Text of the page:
We purchased Maningham on 12th March 2021. Since then we have been moving in and starting to do things together. We have faced the challenge of following Covid regulations and forming a single household, as well as receiving many lorry-loads of furniture and belongings from our past lives. The weather has been glorious and life is good.
My first visit to the new community at Maningham
I paid a visit recently to a new cohousing community in Illogan, north of Redruth. Surrounded by mature woodland, gardens alive with spring colour and spacious lawns, Maningham is an elegant late Georgian mansion with fine outbuildings, workshops and a timber greenhouse. Not long ago a dozen people moved in as the first residents of this newly formed community based on Quaker principles. Just like any house recently occupied, the corridors and communal rooms were piled with the assorted stuff of people’s lives, but there was an atmosphere of purposeful excitement as folk busied themselves with settling into their new rooms and others preferred to be outside in the promising warmth of the April sunshine.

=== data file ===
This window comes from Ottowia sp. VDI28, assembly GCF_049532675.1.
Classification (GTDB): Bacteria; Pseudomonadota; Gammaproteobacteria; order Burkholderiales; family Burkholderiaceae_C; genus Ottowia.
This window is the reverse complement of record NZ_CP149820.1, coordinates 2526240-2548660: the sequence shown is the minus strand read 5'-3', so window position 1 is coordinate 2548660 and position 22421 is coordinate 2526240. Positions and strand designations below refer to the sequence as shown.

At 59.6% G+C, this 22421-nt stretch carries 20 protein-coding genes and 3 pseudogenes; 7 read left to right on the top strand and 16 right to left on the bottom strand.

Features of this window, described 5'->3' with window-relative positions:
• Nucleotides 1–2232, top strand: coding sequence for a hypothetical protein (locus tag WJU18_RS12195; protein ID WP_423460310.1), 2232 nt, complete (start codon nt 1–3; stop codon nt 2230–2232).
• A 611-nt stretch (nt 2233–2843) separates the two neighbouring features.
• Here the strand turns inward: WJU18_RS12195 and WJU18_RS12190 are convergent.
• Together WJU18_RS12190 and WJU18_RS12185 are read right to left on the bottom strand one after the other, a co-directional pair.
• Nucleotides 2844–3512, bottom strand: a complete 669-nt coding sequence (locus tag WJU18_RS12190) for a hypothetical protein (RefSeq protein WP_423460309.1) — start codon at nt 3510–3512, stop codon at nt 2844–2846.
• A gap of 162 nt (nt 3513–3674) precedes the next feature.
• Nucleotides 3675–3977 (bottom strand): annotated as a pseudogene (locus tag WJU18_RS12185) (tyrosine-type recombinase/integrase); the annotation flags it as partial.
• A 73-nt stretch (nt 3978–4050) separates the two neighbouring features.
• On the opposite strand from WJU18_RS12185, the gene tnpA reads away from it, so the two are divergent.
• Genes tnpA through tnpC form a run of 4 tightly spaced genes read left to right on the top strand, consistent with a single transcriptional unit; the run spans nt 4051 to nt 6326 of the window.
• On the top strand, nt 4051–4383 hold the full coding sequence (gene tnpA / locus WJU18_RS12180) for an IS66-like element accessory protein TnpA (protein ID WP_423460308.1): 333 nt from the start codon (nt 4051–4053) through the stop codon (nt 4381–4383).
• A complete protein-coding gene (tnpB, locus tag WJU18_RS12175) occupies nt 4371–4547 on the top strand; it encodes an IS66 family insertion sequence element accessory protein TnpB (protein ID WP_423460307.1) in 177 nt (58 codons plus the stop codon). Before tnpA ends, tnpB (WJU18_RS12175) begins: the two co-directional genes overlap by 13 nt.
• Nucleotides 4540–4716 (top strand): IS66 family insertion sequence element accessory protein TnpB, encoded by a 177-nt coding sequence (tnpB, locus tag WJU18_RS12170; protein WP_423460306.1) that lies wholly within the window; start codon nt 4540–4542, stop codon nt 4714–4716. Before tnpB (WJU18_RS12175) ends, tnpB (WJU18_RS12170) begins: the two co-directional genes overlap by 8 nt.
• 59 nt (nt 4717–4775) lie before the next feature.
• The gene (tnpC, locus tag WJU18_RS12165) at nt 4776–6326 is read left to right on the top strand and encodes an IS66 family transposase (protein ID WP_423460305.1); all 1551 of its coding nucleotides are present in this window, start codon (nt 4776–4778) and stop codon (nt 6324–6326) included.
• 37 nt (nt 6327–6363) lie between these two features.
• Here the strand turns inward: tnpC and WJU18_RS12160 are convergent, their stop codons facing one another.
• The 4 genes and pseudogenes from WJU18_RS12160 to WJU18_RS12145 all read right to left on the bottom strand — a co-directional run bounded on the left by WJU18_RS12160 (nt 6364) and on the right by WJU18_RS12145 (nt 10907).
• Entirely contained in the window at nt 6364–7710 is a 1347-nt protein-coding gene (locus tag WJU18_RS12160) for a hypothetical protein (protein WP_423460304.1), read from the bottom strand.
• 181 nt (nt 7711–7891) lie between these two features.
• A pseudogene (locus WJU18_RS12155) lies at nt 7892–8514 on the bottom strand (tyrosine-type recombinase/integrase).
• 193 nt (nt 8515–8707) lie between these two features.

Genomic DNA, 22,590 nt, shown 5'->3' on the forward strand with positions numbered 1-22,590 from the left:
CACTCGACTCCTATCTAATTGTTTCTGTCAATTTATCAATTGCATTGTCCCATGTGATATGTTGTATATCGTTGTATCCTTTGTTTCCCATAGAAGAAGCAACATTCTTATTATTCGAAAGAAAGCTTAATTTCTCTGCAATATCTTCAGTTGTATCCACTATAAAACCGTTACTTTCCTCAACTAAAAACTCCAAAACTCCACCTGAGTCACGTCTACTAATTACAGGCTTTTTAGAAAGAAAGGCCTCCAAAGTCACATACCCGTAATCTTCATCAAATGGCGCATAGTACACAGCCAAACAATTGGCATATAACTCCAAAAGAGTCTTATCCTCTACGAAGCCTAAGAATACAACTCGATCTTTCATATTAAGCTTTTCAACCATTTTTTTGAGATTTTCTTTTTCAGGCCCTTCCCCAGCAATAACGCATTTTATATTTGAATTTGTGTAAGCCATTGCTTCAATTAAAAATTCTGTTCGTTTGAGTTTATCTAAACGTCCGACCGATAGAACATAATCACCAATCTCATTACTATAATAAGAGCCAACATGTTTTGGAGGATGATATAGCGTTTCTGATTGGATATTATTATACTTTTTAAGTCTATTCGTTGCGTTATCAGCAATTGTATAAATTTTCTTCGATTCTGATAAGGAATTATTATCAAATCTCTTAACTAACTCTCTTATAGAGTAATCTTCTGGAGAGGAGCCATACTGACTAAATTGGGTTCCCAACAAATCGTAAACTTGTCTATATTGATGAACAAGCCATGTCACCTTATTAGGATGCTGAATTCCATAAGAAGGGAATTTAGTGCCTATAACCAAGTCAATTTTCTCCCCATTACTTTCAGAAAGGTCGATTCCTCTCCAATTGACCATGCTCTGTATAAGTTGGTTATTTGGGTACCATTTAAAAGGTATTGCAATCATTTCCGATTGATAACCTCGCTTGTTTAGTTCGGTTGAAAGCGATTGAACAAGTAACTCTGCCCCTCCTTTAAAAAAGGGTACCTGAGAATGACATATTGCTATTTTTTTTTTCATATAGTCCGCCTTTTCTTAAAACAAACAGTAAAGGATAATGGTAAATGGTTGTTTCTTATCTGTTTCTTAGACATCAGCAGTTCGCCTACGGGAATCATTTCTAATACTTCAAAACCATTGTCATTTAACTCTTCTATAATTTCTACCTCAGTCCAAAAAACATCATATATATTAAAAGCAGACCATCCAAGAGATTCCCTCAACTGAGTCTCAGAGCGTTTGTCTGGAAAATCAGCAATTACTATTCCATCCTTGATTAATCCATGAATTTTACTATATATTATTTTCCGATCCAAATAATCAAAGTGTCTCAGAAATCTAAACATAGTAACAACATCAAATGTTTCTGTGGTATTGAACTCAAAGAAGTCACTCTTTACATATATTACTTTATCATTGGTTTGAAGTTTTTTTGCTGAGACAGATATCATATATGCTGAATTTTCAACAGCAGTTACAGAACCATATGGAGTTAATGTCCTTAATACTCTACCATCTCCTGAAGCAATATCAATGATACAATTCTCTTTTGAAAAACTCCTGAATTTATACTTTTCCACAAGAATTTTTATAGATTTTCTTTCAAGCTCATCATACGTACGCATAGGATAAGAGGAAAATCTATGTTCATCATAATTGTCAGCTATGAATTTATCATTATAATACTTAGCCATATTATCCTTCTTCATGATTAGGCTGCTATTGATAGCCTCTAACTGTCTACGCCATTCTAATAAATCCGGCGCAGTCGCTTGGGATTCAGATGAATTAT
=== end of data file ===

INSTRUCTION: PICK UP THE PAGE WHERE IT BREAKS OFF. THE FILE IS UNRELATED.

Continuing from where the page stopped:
My guide, Jackie Carpenter, one of the founders of this project, showed me around the gardens and woodland. The front lawn had already been laid out to small, manageable vegetable beds, freshly dug and manured. The shaded walkways were vibrant with the blossom of magnolia, rhododendron and azalea. Plans are afoot to turn part of the enormous back lawn into a flower meadow and an area for a marquee to house future retreats, parties or gatherings. The greenhouse was full of healthy seedlings and chitting potatoes; a resident was doing carpentry in one of the outbuildings.
This is clearly a community with a vision and a strong set of values. It’s in its earliest days at present and there are masses of tasks to be done and numerous issues, human as well as logistic, to be tackled. But they have the summer ahead, a powerful mix of skills amongst the residents and a palpable sense of cooperation and goodwill.
It was a real pleasure to share their enthusiastic vision.
By Des Harris, member of the Quaker Meeting at Marazion